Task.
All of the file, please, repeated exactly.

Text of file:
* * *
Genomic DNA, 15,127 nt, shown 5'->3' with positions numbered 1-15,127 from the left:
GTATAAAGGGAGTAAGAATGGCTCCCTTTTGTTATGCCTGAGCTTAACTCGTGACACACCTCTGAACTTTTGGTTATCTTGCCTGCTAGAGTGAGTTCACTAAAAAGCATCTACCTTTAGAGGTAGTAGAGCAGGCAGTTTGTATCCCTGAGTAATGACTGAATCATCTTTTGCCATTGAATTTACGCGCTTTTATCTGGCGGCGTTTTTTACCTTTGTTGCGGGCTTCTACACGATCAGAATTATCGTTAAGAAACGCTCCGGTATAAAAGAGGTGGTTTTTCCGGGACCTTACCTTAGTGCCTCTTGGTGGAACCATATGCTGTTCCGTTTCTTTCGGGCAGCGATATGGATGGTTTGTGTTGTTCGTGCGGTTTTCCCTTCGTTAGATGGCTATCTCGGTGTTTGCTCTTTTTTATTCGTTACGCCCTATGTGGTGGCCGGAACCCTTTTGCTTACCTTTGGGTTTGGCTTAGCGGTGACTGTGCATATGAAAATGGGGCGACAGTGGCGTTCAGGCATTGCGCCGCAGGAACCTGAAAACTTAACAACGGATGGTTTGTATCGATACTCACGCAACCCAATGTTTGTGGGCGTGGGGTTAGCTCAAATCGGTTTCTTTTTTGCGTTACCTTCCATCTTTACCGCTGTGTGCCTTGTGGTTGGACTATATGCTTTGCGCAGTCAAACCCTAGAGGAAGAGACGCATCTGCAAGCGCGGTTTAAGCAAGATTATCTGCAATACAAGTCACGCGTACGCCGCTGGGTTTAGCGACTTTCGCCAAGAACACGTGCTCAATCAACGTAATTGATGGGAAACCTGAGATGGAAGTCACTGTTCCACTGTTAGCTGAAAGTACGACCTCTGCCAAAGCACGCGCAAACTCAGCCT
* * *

Genomic DNA, 15,127 nt, shown 5'->3' with positions numbered 1-15,127 from the left:
GTATAAAGGGAGTAAGAATGGCTCCCTTTTGTTATGCCTGAGCTTAACTCGTGACACACCTCTGAACTTTTGGTTATCTTGCCTGCTAGAGTGAGTTCACTAAAAAGCATCTACCTTTAGAGGTAGTAGAGCAGGCAGTTTGTATCCCTGAGTAATGACTGAATCATCTTTTGCCATTGAATTTACGCGCTTTTATCTGGCGGCGTTTTTTACCTTTGTTGCGGGCTTCTACACGATCAGAATTATCGTTAAGAAACGCTCCGGTATAAAAGAGGTGGTTTTTCCGGGACCTTACCTTAGTGCCTCTTGGTGGAACCATATGCTGTTCCGTTTCTTTCGGGCAGCGATATGGATGGTTTGTGTTGTTCGTGCGGTTTTCCCTTCGTTAGATGGCTATCTCGGTGTTTGCTCTTTTTTATTCGTTACGCCCTATGTGGTGGCCGGAACCCTTTTGCTTACCTTTGGGTTTGGCTTAGCGGTGACTGTGCATATGAAAATGGGGCGACAGTGGCGTTCAGGCATTGCGCCGCAGGAACCTGAAAACTTAACAACGGATGGTTTGTATCGATACTCACGCAACCCAATGTTTGTGGGCGTGGGGTTAGCTCAAATCGGTTTCTTTTTTGCGTTACCTTCCATCTTTACCGCTGTGTGCCTTGTGGTTGGACTATATGCTTTGCGCAGTCAAACCCTAGAGGAAGAGACGCATCTGCAAGCGCGGTTTAAGCAAGATTATCTGCAATACAAGTCACGCGTACGCCGCTGGGTTTAGCGACTTTCGCCAAGAACACGTGCTCAATCAACGTAATTGATGGGAAACCTGAGATGGAAGTCACTGTTCCACTGTTAGCTGAAAGTACGACCTCTGCCAAAGCACGCGCAAACTCAGCCT